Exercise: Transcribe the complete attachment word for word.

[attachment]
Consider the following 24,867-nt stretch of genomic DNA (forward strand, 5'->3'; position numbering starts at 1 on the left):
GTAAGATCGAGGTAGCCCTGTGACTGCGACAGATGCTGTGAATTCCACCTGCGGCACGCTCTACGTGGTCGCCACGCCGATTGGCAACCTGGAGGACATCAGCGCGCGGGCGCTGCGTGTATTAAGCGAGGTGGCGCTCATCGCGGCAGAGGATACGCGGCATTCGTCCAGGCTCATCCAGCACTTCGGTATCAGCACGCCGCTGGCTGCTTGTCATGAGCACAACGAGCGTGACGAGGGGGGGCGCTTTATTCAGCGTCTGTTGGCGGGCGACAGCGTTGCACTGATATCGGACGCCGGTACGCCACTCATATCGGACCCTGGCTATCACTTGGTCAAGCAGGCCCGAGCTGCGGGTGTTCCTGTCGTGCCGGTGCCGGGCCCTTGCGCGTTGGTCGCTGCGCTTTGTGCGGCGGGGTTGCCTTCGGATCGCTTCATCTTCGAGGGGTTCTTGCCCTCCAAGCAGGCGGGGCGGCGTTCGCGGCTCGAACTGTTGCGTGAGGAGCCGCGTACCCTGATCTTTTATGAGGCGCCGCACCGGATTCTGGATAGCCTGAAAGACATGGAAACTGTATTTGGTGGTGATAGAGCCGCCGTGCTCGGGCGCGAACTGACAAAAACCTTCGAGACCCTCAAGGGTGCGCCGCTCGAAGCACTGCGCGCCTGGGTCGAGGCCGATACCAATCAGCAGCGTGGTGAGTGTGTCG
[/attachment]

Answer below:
Consider the following 24,867-nt stretch of genomic DNA (forward strand, 5'->3'; position numbering starts at 1 on the left):
GTAAGATCGAGGTAGCCCTGTGACTGCGACAGATGCTGTGAATTCCACCTGCGGCACGCTCTACGTGGTCGCCACGCCGATTGGCAACCTGGAGGACATCAGCGCGCGGGCGCTGCGTGTATTAAGCGAGGTGGCGCTCATCGCGGCAGAGGATACGCGGCATTCGTCCAGGCTCATCCAGCACTTCGGTATCAGCACGCCGCTGGCTGCTTGTCATGAGCACAACGAGCGTGACGAGGGGGGGCGCTTTATTCAGCGTCTGTTGGCGGGCGACAGCGTTGCACTGATATCGGACGCCGGTACGCCACTCATATCGGACCCTGGCTATCACTTGGTCAAGCAGGCCCGAGCTGCGGGTGTTCCTGTCGTGCCGGTGCCGGGCCCTTGCGCGTTGGTCGCTGCGCTTTGTGCGGCGGGGTTGCCTTCGGATCGCTTCATCTTCGAGGGGTTCTTGCCCTCCAAGCAGGCGGGGCGGCGTTCGCGGCTCGAACTGTTGCGTGAGGAGCCGCGTACCCTGATCTTTTATGAGGCGCCGCACCGGATTCTGGATAGCCTGAAAGACATGGAAACTGTATTTGGTGGTGATAGAGCCGCCGTGCTCGGGCGCGAACTGACAAAAACCTTCGAGACCCTCAAGGGTGCGCCGCTCGAAGCACTGCGCGCCTGGGTCGAGGCCGATACCAATCAGCAGCGTGGTGAGTGTGTCG